Friday, July 30, 2010

Local News, Gazpacho, and Creamed Corn

First, we are delighted to announce that our blog is being picked up by Somerville Local First (it's local and seasonal, so don't worry), a hip, in-the-moment organization that is bringing awareness to the public about supporting local businesses. It's right up our alley, and we're psyched to be a part of their new local blogging forum.

Second, the CSA has kicked into high gear, and Keja was away so I was getting her share, too! What to do, you ask? Gazpacho. My kids were delighted. Actually, they can't stand it, but, House Rule 42 indicates that we will serve gazpacho until they say they like it, so we've been having it daily.

I'm not even going to give you a recipe, but instead, general guidelines, because the joyful thing about gazpacho is that you can put almost anything in it and it will taste good. Because of the immense amount of greens we're getting, our gazpachos of late have been deep green, rather than the more common tomato-based red.

You will either need a food processor, blender, or incredible patience and a sharp knife. I am going to assume you are using a food processor or blender, so if you are not, just chop everything as tiny as possible.

Wash all ingredients first, and chop any large ones into 2 to 3 inch chunks for easier blending.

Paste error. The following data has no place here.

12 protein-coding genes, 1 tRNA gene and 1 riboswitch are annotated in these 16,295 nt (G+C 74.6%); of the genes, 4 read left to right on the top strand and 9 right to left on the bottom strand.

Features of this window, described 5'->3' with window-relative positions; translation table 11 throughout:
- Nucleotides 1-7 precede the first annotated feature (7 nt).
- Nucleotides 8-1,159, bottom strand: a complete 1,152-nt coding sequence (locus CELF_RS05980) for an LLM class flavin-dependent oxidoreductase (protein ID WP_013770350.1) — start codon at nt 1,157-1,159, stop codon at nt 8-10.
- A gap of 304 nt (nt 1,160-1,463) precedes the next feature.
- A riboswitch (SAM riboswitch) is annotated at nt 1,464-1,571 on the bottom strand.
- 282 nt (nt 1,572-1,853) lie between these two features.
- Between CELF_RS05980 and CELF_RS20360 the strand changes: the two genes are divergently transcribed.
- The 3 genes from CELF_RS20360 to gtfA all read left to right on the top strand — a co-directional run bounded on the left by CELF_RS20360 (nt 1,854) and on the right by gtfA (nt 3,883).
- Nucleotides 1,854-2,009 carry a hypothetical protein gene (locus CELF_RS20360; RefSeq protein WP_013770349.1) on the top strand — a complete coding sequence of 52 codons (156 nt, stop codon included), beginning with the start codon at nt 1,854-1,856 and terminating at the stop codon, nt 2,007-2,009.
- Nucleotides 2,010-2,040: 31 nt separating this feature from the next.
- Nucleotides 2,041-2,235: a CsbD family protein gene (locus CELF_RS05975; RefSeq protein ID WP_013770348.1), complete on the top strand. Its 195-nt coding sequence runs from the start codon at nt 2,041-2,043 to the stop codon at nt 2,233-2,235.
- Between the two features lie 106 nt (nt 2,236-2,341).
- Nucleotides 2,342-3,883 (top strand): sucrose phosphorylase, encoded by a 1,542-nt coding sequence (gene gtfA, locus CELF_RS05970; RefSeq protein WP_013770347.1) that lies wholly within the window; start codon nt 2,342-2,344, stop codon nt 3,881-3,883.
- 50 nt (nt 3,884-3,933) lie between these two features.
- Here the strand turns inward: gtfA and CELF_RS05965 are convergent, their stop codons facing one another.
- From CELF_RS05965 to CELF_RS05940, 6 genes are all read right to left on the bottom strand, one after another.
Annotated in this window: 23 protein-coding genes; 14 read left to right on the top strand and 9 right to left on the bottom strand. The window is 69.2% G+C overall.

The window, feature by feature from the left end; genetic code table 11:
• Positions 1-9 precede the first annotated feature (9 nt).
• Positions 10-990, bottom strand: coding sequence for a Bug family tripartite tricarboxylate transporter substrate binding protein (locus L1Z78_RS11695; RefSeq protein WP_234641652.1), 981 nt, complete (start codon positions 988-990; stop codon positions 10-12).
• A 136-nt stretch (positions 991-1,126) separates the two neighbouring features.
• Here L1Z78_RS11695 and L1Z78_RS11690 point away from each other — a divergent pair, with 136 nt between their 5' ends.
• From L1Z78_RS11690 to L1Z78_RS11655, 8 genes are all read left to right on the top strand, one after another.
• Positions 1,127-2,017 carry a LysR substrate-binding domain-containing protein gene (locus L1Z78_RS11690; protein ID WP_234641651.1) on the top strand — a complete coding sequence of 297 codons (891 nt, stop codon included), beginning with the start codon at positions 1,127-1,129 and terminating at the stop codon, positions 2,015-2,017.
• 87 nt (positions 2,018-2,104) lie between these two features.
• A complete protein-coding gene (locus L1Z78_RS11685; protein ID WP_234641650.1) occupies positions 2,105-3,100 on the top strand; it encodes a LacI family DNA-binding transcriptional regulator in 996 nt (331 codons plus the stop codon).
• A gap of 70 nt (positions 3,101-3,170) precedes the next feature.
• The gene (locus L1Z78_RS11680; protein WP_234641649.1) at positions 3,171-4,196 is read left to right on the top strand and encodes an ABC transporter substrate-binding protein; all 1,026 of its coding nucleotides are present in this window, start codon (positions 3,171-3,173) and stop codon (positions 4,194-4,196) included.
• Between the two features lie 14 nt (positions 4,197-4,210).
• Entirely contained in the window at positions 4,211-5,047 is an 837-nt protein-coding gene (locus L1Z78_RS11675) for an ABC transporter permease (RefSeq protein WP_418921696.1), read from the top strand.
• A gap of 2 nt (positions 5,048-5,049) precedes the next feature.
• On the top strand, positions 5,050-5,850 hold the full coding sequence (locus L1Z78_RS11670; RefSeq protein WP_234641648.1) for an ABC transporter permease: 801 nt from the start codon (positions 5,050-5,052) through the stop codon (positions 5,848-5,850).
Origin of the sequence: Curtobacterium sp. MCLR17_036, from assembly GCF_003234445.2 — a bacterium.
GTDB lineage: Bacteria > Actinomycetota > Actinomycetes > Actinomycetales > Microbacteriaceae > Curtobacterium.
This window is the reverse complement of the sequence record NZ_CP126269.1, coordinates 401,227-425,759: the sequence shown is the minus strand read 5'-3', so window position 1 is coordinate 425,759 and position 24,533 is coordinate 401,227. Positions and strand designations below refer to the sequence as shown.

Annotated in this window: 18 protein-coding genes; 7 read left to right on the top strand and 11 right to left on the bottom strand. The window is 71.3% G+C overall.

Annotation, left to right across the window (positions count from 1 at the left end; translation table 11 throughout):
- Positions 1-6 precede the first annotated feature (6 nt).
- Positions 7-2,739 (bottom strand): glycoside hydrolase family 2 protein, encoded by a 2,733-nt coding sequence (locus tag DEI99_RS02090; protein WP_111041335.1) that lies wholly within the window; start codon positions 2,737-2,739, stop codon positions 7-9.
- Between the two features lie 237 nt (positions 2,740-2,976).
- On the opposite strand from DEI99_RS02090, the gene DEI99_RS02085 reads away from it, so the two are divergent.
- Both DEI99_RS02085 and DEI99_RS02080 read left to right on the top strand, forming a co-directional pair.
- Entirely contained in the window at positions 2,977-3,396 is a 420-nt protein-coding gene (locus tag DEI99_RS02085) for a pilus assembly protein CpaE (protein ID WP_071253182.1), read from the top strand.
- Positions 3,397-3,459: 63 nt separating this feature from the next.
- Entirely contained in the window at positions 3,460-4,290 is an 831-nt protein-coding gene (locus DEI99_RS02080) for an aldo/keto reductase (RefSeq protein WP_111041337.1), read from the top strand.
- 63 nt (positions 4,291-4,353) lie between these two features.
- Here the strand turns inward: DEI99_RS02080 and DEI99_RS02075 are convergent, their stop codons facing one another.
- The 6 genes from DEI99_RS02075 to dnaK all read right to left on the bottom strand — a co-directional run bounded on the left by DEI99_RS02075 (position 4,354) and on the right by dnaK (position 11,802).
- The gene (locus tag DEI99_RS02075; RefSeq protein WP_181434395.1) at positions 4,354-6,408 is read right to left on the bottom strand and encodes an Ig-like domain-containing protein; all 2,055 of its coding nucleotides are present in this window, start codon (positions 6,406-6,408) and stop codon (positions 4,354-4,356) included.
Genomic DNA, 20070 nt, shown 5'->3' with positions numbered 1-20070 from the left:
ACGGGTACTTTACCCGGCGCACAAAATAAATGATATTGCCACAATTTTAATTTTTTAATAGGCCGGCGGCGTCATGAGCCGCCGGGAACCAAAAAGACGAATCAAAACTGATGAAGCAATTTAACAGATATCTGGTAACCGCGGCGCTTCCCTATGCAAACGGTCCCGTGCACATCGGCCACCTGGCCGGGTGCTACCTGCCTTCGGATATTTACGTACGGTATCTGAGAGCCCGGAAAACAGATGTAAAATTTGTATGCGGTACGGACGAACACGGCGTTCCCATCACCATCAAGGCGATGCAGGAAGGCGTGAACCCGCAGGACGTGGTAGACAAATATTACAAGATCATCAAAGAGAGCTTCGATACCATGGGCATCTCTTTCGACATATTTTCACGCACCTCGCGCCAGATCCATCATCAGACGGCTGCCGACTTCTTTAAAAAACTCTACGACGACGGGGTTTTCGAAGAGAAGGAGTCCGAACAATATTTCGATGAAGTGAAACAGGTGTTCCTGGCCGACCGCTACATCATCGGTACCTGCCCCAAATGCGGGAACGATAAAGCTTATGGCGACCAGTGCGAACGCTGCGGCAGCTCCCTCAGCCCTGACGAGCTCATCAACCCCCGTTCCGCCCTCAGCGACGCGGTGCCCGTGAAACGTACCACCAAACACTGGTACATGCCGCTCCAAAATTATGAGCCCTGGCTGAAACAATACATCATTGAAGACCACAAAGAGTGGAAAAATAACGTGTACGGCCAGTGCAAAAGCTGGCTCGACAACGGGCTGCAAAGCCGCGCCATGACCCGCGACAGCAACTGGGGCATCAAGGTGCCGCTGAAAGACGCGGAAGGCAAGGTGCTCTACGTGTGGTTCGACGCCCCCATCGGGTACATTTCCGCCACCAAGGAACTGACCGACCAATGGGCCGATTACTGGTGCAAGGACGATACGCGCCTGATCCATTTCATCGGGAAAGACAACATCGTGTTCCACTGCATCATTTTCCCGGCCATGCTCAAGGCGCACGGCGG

We have been using the following:

peppers of any color
garlic cloves
beet greens

Blend until smooth. Once it's blended, add salt and pepper to taste. Add a TBSP or so of lemon juice and a TBSP or so of apple cider vinegar. Drizzle in 2 to 3 TBSP olive oil. Taste as you go along. Add more salt or pepper or garlic, etc., as needed. We have found that it's hard to add too much onion and garlic. Something about the mix takes away the sharpness and leaves only a lovely essence.

Make this at least a few hours in advance so it can chill. Lately, we've been making large batches and storing in mason jars in the fridge for up to 5 days, making for easy lunches.

We serve it with a dollop of plain yogurt and topped with croutons. When garlic scapes were in season, we topped it with crisply sautéed scapes, too.


Whenever we have a heel of bread, we cut it into cubes and throw it into the freezer.

In a cast iron frying pan, add a TBSP olive oil over low heat. When it is hot, add 1 to 2 cups bread cubes and stir around to evenly cover with oil.

Sprinkle with the following: salt, pepper, garlic powder, paprika, oregano, or other spices of your choosing. Stir occasionally, until croutons are crispy and dry, ~ 15 to 20 minutes. Alternatively, you can bake them. Toss cube with oil and spices and spread out on a cookie sheet. Bake at 300 until crispy. I avoid this method in the summer to keep the house cooler.

Creamed Corn

Our CSA had lovely young corn last week. Oddly, my children don't like corn on the cob much, so it stayed in the fridge for 4 or 5 days. I finally decided to make creamed corn.

1 TBSP olive oil
10 ears corn, kernels cut off cob
1/2 teas. salt
1/2 teas. pepper
3/4 cup half and half
1/2 cup cilantro, chopped

In a large frying pan, heat oil over medium-low heat.

Add corn and stir frequently for 10 minutes.

Add salt and pepper.

Add half and half and turn to low and cook for ~20 minutes until half and half has reduced, thickened, and become a bit sticky. Stir every 5 minutes or so.

Remove from heat and stir in cilantro. Add more salt and pepper if needed.